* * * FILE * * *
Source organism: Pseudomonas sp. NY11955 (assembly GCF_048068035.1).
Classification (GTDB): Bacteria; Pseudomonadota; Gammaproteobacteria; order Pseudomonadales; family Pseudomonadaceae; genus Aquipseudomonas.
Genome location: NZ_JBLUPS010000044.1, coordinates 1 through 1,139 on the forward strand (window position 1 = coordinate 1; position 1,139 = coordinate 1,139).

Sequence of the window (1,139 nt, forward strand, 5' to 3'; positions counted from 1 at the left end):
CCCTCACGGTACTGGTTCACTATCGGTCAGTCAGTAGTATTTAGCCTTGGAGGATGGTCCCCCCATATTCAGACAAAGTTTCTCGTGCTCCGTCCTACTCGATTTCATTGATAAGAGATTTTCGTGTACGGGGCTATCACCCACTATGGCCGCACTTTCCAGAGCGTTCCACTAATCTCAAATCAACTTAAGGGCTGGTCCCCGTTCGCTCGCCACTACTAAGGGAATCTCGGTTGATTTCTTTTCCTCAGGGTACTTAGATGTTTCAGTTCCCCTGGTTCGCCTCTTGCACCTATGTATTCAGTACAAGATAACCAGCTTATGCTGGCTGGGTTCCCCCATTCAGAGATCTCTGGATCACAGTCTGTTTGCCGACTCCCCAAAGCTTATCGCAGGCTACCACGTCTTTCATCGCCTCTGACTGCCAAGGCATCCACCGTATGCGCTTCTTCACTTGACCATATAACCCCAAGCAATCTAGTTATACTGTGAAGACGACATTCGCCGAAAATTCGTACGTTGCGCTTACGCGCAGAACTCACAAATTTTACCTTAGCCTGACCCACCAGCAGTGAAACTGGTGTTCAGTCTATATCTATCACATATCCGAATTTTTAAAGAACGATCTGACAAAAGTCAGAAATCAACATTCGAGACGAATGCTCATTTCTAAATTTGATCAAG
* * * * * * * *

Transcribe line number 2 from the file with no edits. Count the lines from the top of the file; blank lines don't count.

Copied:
Classification (GTDB): Bacteria; Pseudomonadota; Gammaproteobacteria; order Pseudomonadales; family Pseudomonadaceae; genus Aquipseudomonas.